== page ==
Monday, March 7, 2022

Apple Employees Returning to Offices

Kim Lyons (Hacker News):

Apple will begin phasing in its planned hybrid work pilot on April 11th, bringing employees back to the office one day a week to start, according to an email from CEO Tim Cook to Apple employees, which was seen by The Verge. Apple originally announced its plans for a hybrid work pilot in November.

In the third week of the pilot, Cook writes, employees will come in twice a week, with the full hybrid pilot — where workers will come into the office on Monday, Tuesday, and Thursday and work “flexibly” on Wednesday and Friday — would go into effect May 23rd. The timing may vary from office to office depending on local conditions, Cook added.


I left Apple after years of lack of any flexibility on the remote work process. They wouldn’t allow transferring to any alternative office for most teams. From what I understood, VPs could protect a small minority of some of their employees if a senior leader made a case to them.

Unfortunately, this just seemed to lead to the most politically connected folks going remote and directors friends and favorite hires getting the perk.


COVID made my situation worse at Apple. I worked in a satellite office (NYC), and while in the office, most folks in California were reluctant to schedule meetings later than ~2pm california time because they didn’t want to keep people in the office late. When we went fully remote, suddenly it seems like any compunctions about that vanished; I would have meetings until 9pm 3 nights a week, I guess because the managers figured that we were already home.


Fair warning: my experience has been very different than yours or tombert’s in most respects and some things have changed over time (some OSS contributions are now much easier, a very recent change). It is also the first company I’ve worked for that backed up appreciation for my efforts with compensation to match, and where my management chain cared about burnout and mental health with actions rather than empty words.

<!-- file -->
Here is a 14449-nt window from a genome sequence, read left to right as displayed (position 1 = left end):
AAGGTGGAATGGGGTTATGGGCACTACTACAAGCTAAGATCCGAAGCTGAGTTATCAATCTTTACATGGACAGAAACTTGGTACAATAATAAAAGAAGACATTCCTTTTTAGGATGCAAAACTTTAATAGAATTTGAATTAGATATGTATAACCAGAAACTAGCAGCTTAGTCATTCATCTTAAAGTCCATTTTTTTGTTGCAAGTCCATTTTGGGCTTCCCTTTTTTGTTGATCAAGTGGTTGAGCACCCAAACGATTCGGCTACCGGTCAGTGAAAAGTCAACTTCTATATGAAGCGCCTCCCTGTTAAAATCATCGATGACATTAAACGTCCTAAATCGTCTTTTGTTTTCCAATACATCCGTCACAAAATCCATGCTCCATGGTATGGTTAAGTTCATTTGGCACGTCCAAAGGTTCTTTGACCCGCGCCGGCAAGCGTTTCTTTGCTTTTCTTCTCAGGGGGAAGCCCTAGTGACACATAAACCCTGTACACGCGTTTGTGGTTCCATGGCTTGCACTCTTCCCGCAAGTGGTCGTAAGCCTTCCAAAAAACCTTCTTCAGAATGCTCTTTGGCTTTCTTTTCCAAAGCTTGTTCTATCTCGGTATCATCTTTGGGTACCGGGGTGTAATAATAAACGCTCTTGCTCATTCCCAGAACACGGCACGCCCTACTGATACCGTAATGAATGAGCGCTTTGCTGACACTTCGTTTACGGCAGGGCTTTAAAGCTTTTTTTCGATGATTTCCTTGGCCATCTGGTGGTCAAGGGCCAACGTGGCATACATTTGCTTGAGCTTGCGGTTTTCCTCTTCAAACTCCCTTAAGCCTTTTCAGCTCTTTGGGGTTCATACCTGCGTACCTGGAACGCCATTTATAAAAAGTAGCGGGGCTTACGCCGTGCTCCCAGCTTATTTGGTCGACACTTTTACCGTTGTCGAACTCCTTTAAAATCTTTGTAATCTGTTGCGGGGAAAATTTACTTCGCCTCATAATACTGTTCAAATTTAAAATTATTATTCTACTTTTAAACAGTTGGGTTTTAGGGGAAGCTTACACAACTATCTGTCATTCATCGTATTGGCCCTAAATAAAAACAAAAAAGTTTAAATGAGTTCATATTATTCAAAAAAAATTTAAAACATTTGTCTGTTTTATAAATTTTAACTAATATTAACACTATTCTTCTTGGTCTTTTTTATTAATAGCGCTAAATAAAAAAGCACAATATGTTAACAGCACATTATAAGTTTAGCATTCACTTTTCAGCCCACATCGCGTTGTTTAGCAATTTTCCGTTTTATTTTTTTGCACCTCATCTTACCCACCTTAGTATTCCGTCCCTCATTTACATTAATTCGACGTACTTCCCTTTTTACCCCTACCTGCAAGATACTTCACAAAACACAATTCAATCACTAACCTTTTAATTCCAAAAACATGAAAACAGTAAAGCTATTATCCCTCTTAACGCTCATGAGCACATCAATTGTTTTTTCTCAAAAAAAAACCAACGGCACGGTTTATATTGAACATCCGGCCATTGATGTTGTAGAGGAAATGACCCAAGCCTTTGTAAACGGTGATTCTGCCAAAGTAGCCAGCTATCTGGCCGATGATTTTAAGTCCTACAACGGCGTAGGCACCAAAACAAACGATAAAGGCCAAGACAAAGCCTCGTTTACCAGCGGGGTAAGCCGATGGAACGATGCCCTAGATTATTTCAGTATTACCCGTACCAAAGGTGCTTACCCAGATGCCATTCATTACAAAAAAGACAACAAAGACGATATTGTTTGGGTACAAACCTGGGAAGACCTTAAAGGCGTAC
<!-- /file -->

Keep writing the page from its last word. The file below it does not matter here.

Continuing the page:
It is still primarily an on-site company. That might mean on-site an an office in San Diego, Austin, Philadelphia, NYC, etc. But in-office nonetheless.

Every team does things differently, even down to the department or individual manager level. Compared to the other FAANGs it is far more varied in most respects.


Update (2022-04-15): Mark Gurman:

Last month, Apple published a promotional video titled Escape From the Office. The heroes of the almost 9-minute ad are a group of employees at a fictional company called ARCA who respond to the requirement that they return to a physical office by quitting and launching their own startup. Using Apple’s iPads, MacBook Pros, and software, they then build their own office-less business.

A week before its tribute to remote work, Apple Inc. gave its own workers a timeline by which they’d have to return to their offices. To some, including the 7,500 of Apple’s 165,000 employees who belong to a Slack room dedicated to advocating for remote work, it was bruising. “They are trolling us, right?” one wrote.

Juli Clover:

Corporate Apple employees in the United States began returning to their offices today, ending a two-year work from home policy that Apple implemented during the pandemic.

Chance Miller: